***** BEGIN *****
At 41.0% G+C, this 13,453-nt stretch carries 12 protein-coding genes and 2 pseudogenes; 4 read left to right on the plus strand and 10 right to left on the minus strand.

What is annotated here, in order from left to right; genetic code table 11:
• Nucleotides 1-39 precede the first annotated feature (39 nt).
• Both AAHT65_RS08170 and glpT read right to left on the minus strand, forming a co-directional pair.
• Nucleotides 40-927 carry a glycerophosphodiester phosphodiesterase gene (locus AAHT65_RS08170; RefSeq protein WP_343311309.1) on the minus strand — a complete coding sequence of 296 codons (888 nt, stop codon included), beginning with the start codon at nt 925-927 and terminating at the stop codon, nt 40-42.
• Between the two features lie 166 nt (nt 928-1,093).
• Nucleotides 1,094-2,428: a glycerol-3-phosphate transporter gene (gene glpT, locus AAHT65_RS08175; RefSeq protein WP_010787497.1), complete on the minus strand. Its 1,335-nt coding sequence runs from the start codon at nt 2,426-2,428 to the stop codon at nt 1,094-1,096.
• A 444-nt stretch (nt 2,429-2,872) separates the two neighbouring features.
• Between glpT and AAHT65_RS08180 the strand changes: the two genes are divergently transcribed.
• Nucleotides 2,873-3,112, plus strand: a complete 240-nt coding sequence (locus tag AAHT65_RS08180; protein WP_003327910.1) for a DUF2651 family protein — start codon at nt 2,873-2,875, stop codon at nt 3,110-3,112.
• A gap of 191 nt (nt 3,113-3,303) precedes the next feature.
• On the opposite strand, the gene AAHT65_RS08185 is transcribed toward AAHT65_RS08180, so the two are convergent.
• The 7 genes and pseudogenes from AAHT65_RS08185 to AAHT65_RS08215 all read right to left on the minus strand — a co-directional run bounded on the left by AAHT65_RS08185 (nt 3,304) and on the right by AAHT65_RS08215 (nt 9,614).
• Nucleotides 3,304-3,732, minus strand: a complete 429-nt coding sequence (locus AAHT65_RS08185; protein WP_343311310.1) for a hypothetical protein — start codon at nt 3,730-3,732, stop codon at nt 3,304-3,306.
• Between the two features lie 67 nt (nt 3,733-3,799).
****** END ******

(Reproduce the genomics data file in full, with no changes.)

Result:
At 41.0% G+C, this 13,453-nt stretch carries 12 protein-coding genes and 2 pseudogenes; 4 read left to right on the plus strand and 10 right to left on the minus strand.

What is annotated here, in order from left to right; genetic code table 11:
• Nucleotides 1-39 precede the first annotated feature (39 nt).
• Both AAHT65_RS08170 and glpT read right to left on the minus strand, forming a co-directional pair.
• Nucleotides 40-927 carry a glycerophosphodiester phosphodiesterase gene (locus AAHT65_RS08170; RefSeq protein WP_343311309.1) on the minus strand — a complete coding sequence of 296 codons (888 nt, stop codon included), beginning with the start codon at nt 925-927 and terminating at the stop codon, nt 40-42.
• Between the two features lie 166 nt (nt 928-1,093).
• Nucleotides 1,094-2,428: a glycerol-3-phosphate transporter gene (gene glpT, locus AAHT65_RS08175; RefSeq protein WP_010787497.1), complete on the minus strand. Its 1,335-nt coding sequence runs from the start codon at nt 2,426-2,428 to the stop codon at nt 1,094-1,096.
• A 444-nt stretch (nt 2,429-2,872) separates the two neighbouring features.
• Between glpT and AAHT65_RS08180 the strand changes: the two genes are divergently transcribed.
• Nucleotides 2,873-3,112, plus strand: a complete 240-nt coding sequence (locus tag AAHT65_RS08180; protein WP_003327910.1) for a DUF2651 family protein — start codon at nt 2,873-2,875, stop codon at nt 3,110-3,112.
• A gap of 191 nt (nt 3,113-3,303) precedes the next feature.
• On the opposite strand, the gene AAHT65_RS08185 is transcribed toward AAHT65_RS08180, so the two are convergent.
• The 7 genes and pseudogenes from AAHT65_RS08185 to AAHT65_RS08215 all read right to left on the minus strand — a co-directional run bounded on the left by AAHT65_RS08185 (nt 3,304) and on the right by AAHT65_RS08215 (nt 9,614).
• Nucleotides 3,304-3,732, minus strand: a complete 429-nt coding sequence (locus AAHT65_RS08185; protein WP_343311310.1) for a hypothetical protein — start codon at nt 3,730-3,732, stop codon at nt 3,304-3,306.
• Between the two features lie 67 nt (nt 3,733-3,799).